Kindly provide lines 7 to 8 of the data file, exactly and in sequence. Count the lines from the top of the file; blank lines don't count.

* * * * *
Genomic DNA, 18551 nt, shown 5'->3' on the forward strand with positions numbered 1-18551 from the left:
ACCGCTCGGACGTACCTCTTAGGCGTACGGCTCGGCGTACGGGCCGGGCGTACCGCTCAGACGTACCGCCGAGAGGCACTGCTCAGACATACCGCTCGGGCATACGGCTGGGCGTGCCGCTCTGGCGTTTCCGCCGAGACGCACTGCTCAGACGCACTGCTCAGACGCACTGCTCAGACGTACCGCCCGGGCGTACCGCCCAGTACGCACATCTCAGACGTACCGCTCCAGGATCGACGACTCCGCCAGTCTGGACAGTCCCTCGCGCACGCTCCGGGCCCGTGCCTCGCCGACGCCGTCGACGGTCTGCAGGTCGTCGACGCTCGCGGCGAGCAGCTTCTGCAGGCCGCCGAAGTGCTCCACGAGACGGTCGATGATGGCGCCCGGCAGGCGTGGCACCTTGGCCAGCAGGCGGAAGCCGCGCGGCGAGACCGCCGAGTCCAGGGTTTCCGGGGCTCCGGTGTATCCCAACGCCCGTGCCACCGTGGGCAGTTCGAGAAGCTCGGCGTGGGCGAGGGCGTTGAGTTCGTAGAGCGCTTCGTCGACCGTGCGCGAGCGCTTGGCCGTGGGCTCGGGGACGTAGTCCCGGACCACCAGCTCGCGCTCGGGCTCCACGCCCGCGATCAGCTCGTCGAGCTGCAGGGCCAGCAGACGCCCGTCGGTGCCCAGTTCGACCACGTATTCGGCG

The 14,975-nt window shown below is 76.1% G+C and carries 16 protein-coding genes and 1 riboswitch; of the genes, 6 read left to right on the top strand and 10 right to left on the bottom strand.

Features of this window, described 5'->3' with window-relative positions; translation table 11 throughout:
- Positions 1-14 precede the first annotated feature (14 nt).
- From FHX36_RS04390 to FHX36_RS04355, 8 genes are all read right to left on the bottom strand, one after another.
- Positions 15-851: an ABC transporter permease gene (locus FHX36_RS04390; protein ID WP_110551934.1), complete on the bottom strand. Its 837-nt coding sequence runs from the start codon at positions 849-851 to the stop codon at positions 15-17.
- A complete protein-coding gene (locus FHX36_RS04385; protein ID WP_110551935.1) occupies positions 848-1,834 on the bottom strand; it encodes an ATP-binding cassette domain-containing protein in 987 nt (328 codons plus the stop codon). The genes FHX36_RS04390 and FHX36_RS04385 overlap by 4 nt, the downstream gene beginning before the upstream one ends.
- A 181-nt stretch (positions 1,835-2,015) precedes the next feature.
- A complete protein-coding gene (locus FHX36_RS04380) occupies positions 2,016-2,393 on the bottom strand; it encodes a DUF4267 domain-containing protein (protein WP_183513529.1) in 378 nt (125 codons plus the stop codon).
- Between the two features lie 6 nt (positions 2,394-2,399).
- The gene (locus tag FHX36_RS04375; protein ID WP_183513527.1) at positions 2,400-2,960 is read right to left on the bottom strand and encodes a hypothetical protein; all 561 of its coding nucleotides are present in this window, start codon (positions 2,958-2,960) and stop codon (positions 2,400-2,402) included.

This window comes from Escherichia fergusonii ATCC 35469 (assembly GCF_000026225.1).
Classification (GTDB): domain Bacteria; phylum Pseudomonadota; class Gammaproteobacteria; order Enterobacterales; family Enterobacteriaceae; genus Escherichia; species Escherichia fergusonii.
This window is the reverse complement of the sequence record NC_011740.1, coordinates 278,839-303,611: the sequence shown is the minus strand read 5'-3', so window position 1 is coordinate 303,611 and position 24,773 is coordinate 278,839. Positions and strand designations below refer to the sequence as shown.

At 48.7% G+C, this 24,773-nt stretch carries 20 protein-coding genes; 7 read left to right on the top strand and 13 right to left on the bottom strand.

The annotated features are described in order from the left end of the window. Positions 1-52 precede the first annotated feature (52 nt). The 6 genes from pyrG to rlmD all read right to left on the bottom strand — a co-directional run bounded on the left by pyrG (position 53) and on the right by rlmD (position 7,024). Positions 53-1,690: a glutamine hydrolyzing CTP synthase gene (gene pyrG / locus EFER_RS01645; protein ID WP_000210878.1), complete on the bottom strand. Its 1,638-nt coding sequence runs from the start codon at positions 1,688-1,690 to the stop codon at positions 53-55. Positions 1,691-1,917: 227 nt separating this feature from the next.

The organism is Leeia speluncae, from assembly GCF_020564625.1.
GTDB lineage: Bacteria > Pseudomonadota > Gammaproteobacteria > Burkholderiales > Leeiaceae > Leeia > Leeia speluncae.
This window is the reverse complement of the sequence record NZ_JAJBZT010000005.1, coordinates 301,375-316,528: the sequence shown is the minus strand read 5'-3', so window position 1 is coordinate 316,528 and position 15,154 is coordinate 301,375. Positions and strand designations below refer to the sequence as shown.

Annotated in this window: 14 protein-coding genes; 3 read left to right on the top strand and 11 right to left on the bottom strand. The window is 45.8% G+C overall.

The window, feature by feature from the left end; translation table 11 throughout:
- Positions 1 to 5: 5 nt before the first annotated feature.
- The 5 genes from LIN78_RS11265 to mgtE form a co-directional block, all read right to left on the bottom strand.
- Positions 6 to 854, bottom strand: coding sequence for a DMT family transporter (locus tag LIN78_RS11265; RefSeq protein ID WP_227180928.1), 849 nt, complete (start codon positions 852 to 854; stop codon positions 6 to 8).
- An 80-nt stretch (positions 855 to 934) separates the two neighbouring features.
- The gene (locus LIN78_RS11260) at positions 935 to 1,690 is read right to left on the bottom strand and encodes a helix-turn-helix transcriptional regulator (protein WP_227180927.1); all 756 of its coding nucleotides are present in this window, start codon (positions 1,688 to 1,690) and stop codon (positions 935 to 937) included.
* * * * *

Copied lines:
- Positions 15-851: an ABC transporter permease gene (locus FHX36_RS04390; protein ID WP_110551934.1), complete on the bottom strand. Its 837-nt coding sequence runs from the start codon at positions 849-851 to the stop codon at positions 15-17.
- A complete protein-coding gene (locus FHX36_RS04385; protein ID WP_110551935.1) occupies positions 848-1,834 on the bottom strand; it encodes an ATP-binding cassette domain-containing protein in 987 nt (328 codons plus the stop codon). The genes FHX36_RS04390 and FHX36_RS04385 overlap by 4 nt, the downstream gene beginning before the upstream one ends.